The Dative with Compounds

Compounds with Prepositions

Verbs with the prepositions ad, ante, con, circum, in, inter, ob, post, prae, prō, sub and super will take a dative

  • “In these cases, the dative depends not on the preposition, but on the compound verb in its acquired meaning” [AG, 370a]
  • Therefore, in my opinion, the only sure method is good guesswork: does the meaning of the verb appear to demand a dative?

(Some) Compounds

  • I do no agree with them: nōn eīs adsentior.
  • The nature of man is superior to beasts: nātūra hominis pecudibus antecēdit.
  • He was in accord with himself: sibi ipse cōnsēnsit.
  • Virtues are always connected with pleasures: virtūtēs semper voluptātibus inhaerent.
  • He not only had a hand in all matters, but took the lead in them: omnibus negōtiīs nōn interfuit sōlum sed praefuit.
  • Arts yields to weather: tempestātī ars obsequitur.
  • He will never yield to his foes: numquam inimīcīs succumbet.

Exceptions

There are plenty of compounds verbs that do not take the dative

  • He will kill the women: fēminās interficiet!
  • He calls together his men: convocat suōs.
  • She opposes us: nōs oppūgnat.

See also aggredior (to go against + acc.), adeō (to approach +acc. ), antecēdō or anteeō or antegredior or praecēdo (to go before–dat. or acc.), conveniō (to suit + dat. or to convene, gather + acc.), ineō (to enter +acc. ), obeō (to go against +acc), offendō (to offend, fail, find fault with, defect, hit upon (cf. τυγχάνω) +acc. ), and subeō (to enter, to steal upon (cf. λανθάνω) +acc.)

Other verbs will take a dative and accusative, according to their particular meaning

  • We offer ourselves to dangers: nōs ipsōs offerimus perīculīs.

Compounds with satis, bene and male

  • I never satisfy myself: mihi ipse numquam satisfaciō.
  • He spoke ill of the excellent woman: optimae fēminae maledixit.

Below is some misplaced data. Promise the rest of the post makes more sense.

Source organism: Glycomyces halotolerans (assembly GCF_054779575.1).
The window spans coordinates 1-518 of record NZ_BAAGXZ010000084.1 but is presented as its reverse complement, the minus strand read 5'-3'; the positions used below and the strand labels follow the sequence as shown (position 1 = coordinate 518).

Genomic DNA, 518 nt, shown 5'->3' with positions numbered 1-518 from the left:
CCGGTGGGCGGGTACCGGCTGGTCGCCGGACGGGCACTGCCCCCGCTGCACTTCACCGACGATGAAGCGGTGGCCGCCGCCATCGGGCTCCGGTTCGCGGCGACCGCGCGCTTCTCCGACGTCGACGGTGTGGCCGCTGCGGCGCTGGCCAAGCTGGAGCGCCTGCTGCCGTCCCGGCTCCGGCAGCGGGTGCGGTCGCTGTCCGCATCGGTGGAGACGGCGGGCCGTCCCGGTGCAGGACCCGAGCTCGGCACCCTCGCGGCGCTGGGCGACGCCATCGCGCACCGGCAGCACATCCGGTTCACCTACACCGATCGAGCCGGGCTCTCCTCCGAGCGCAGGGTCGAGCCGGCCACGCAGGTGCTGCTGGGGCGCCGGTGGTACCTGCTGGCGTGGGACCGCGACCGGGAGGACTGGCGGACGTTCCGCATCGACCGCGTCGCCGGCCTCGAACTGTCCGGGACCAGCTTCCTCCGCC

• It is a glorious thing to benefit the commonwealth: pulchrum est benefacere reī pūblicae.

The Essential AG: 368.2, 370a-b

Famous Phrase: quī tacet consentīre vidētur (who is silent, appears to approve)

[I can’t find the source for this–any ideas?]

dative_verbs_6

Verbs with Rare Dative Uses

Verbs Taking the Dative (p5/7)

To be honest, I’m not sure why these were offered as a set in Allen and Greenough. There are a few common ties between this or that verb, but nothing to make them a set. The grammar also re-listed studeō, which was already listed on the previous page.

Some of the these verbs have a more common meaning that takes some other case (grātulor, plaudō, probō, excello), but grātificor, nūbō and supplicō are stand-alone dative verbs

Verbs with Irregular Dative Uses

  • We will oblige her request: eius postulatiōnī grātificābimur.
  • Let us congratulate the married couple: coniugiō grātulēmur!
  • They will marry the Cretans: Crētensibus nūbent.
  • But who would marry my daughter: sed quī meae filiae nūbat?
  • She approved the dancers: saltātōribus plausit.
  • She convinces the judges: iudicibus probat.
  • The witch refused to supplicate the king: praecantrix rēgī nōluit supplicāre.
  • She surpassed the king in wisdom: sapientiā rēgī excelluit. 

Exceptions and More Common Case Usage

  • Grātulor often takes + abl
  • Plaudō, where it means ‘to strike, beat,’ takes an acc.
  • Probō more often means ‘to prove, show, demonstrate or test, and takes an acc.
  • Note the a synonym of supplicō, obsecrō, takes an acc.
  • Excellō also means ‘to elevate, raise’ and takes an acc.

Verb Summary

  • Grātificor, grātificārī, grātificātus sum: to gratify, oblige
  • Grātulor, grātulārī, grātulātus sum: to congratulate, rejoice for
  • Nūbō, nūbere, nūpsī, nūptum: to marry, wed
  • Plaudō, plaudere, plausī, plausum: to applaud, approve, or (w/ acc.) to beat, strike
  • Probō, probāre, probāvī, probātum: to convince, or (w/ acc.) to test, prove, show
  • Supplicō, supplicāre, supplicāvī, supplicātum: to pray, supplicate, beg
  • Excellō, excellere, excelluī, (no passive): to surpass

The Essential AG: 368.3

Famous Phrase:

‘sic solitus: ‘populus me sibilat, at mihi plaudo /

ipse domi, simul ac nummos contemplor in arca”

(Thus he [the miser] says, “the people hiss at me, yet at home

I praise myself, and so too the wealth I watch in my chest.”)

-Horace, Satires, 1.1

dative_verbs5b.pdf